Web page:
Out of the 20 PCVs who went to Tunisia, only six completed their service because of the difficulty in learning and working in Arabic, particularly at a time when few foreigners lived in the country. Consequently, we were a very close-knit group and visited each other regularly. It was a wonderful experience and a turning point in my life. It was less about technical skills or problem solving, and more about human relations between the US and Tunisia. It was sharing different cultures and experiencing a different way of life.

I have numerous memories that I cherish from my stay in Tunisia. Many of these involved the families that lived near me in Hammam Sousse. They were extremely kind and looked after me, never forgetting to include me in special celebrations. Often, they would slaughter a sheep to mark an occasion. I also remember a six-year old neighbour boy who would follow me like a shadow whenever I was home. Often when we visited farmers, they would offer us a bowl of homemade olive oil which we would eat by dipping in hot fresh bread while sitting in the shade of an olive tree. I visited my village about ten years later and everyone remembered me, even the little kids who had grown up.

A new direction
The PC experience steered me into the area of agriculture development. When I returned to the US, I first worked for a couple of years on cotton pests in Phoenix, Arizona and then decided to do a Masters Degree in International Agricultural Development / Plant Protection at the University of California, Davis. I knew I really wanted to go back to work overseas, and just after I graduated FAO advertised an entry-level Associate Professional Officer post in the Plant Protection Service at its headquarters in Rome.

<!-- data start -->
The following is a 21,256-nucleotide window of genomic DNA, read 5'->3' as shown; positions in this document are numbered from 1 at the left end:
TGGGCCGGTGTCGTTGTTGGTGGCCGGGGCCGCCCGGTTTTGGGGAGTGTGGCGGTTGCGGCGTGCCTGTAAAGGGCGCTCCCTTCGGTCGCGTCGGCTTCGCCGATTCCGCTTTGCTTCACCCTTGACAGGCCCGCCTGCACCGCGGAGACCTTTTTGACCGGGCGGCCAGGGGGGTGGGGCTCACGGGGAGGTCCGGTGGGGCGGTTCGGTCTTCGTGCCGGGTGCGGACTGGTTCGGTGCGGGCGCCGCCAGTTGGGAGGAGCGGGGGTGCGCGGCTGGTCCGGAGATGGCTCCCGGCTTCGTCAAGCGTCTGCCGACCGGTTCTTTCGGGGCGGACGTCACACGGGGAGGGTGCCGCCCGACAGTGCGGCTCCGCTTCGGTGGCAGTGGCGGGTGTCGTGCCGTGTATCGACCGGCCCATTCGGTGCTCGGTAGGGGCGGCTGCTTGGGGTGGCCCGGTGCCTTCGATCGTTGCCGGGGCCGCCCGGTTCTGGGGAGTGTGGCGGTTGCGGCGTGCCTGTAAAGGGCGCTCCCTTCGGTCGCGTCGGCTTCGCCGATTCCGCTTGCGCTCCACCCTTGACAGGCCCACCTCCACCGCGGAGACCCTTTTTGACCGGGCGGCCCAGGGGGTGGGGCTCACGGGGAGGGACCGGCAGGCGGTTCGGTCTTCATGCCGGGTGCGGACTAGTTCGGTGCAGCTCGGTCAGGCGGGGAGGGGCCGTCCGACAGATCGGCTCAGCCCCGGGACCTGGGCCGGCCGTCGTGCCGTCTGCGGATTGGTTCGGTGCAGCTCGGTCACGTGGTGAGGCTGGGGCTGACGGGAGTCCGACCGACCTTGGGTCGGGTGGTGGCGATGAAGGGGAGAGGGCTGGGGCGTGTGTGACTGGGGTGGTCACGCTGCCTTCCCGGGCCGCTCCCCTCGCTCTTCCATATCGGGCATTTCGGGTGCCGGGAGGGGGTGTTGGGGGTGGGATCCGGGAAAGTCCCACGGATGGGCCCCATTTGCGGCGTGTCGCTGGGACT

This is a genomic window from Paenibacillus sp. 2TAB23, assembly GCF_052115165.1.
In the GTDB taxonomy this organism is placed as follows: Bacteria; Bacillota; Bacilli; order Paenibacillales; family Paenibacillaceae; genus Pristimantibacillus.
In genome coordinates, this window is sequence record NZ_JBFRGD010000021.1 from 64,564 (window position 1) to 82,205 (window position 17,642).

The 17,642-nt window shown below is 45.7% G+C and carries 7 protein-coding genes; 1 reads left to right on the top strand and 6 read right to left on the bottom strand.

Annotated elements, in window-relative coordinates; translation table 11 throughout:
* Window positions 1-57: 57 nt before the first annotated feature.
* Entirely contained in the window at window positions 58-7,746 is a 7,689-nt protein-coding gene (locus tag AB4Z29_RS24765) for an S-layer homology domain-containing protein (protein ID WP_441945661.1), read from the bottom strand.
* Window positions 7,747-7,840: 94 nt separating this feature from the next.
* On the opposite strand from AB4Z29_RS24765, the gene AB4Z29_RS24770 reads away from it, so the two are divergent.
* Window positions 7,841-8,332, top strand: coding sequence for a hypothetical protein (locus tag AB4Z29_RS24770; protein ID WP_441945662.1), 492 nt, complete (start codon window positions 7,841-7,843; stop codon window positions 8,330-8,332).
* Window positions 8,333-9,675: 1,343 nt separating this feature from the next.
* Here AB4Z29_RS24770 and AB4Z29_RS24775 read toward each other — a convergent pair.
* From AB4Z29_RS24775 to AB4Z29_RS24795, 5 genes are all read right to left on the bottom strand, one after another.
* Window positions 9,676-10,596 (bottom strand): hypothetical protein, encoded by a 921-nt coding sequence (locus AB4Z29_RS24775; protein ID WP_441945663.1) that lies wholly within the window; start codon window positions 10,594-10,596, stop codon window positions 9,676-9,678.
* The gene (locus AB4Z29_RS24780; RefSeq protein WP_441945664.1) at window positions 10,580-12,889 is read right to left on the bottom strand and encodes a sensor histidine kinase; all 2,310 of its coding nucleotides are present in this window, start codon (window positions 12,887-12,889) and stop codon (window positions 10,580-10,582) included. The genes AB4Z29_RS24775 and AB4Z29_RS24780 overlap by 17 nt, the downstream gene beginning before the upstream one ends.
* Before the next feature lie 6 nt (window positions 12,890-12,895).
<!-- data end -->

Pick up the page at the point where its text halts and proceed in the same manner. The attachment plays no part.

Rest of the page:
I applied for the post and in December of the same year (1987) I started work as an APO in FAO's Locust Group. After six months, I was posted to Khartoum, Sudan, where I spent one year working with the country's Locust Section at the Plant Protection Department. Less than one month after I arrived, Desert Locust swarms invaded the country and caused a terrible plague. Suddenly, I found myself in charge of a multi-million dollar, multi-lateral project in Khartoum, and having to manage the locust plague. During the same year, the Nile flooded – one of the worst in many decades – and I received food assistance from WFP. There were also hotel bombings and the Government was overthrown. It was an interesting and very intensive period. One year later I was back in FAO HQ analysing locust reports and learning how to forecast. Soon after that I applied for a more permanent position which led me to where I am today as Senior Locust Forecasting Officer, responsible for providing early warning and forecasts to affected countries and international donors as the primary strategy in combating the Desert Locust and stopping plagues.